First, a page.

No. 52: Jul-Aug 1987
May 3, 1943. McKinney, Texas. People rarely get the chance to look up into the funnel of a tornado and live to tell about it. R.S. Hall did; and what he saw is very strange.
"The bottom of the rim was about 20 feet off the ground, and had doubtless a few moments before destroyed our house as it passed. The interior of the funnel was hollow; the rim itself appearing to be not over 10 feet in thickness and, owing possibly to the light within the funnel, appeared perfectly opaque. Its inside was so slick and even that it resembled the interior of a glazed standpipe. The rim had another motion which I was, for a moment, too dazzled to grasp. Presently I did. The whole thing was rotating, shooting past from right to left with incredible velocity.
"I lay back on my left elbow, to afford the baby better protection, and looked up. It is possible that in that upward glance my stricken eyes beheld something few have ever seen before and lived to tell about it. I was looking far up the interior of a great tornado funnel! It extended upward for over a thousand feet, and was swaying gently, and bending slowly toward the southeast. Down at the bottom, judging from the circle in front of me, the funnel was about 150 yards across. Higher up it was larger, and seemed to be partly filled with a bright cloud, which shimmered like a fluorescent light. This brilliant cloud was in the middle of the funnel, not touching the sides, as I recall having seen the walls extending on up outside the cloud.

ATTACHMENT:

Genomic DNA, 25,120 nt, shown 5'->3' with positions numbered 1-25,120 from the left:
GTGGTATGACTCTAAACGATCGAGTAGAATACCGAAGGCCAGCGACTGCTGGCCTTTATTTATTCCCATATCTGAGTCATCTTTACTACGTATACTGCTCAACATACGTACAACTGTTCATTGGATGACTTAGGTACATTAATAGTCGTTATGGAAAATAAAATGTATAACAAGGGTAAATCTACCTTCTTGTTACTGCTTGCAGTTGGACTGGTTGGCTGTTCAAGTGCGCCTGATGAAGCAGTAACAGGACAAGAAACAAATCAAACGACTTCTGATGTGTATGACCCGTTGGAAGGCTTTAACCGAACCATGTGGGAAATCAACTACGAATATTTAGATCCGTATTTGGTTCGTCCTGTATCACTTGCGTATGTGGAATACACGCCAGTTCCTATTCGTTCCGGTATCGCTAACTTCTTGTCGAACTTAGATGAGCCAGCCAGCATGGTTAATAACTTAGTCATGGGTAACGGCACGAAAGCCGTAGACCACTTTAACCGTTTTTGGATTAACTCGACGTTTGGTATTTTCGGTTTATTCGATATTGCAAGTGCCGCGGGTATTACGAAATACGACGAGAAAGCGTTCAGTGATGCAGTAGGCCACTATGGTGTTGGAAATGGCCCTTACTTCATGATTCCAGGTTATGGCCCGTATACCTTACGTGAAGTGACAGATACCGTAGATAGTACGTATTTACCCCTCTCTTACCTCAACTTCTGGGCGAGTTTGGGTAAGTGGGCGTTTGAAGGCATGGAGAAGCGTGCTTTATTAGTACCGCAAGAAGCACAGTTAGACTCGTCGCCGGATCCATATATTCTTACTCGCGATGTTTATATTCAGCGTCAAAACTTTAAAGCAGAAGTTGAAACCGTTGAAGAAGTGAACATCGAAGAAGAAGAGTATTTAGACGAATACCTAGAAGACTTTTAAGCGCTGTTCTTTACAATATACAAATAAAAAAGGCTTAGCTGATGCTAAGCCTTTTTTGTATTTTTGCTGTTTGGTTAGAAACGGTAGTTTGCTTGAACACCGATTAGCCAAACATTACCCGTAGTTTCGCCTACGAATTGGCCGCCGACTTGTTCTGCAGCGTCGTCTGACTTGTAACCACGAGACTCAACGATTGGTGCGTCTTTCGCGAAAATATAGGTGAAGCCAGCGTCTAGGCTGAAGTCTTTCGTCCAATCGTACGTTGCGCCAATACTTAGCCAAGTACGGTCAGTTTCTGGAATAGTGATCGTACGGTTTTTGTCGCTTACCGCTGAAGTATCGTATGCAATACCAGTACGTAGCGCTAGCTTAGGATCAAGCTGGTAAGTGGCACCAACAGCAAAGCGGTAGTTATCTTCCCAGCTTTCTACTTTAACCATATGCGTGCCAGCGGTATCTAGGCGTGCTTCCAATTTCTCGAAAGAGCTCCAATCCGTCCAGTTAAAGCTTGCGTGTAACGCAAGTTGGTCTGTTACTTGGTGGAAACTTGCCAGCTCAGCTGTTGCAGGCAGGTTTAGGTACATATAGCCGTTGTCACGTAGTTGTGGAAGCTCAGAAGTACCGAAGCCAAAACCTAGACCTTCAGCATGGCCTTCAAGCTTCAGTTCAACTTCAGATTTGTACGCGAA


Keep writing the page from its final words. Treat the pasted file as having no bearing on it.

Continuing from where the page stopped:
"Up there, too, where I could observe both the front and back of the funnel, the terrific whirling could be plainly seen. As the upper portion of the huge pipe swayed over, another phenomenon took place. It looked as if the whole column were composed of rings or layers, and when a higher ring moved on toward the southeast, the ring immediately below slipped over to get back under it. This rippling motion continued on down toward the lower tip."
Hall also reported a peculiar bluish light and blue streamers that appeared to consist of vapor. (Hall, Roy S.; "Inside a Texas Tornado," Weatherwise, 40:73, 1987.)
Comment. The luminous phenomena and complex internal structure do not seem to be described by tornado theory.
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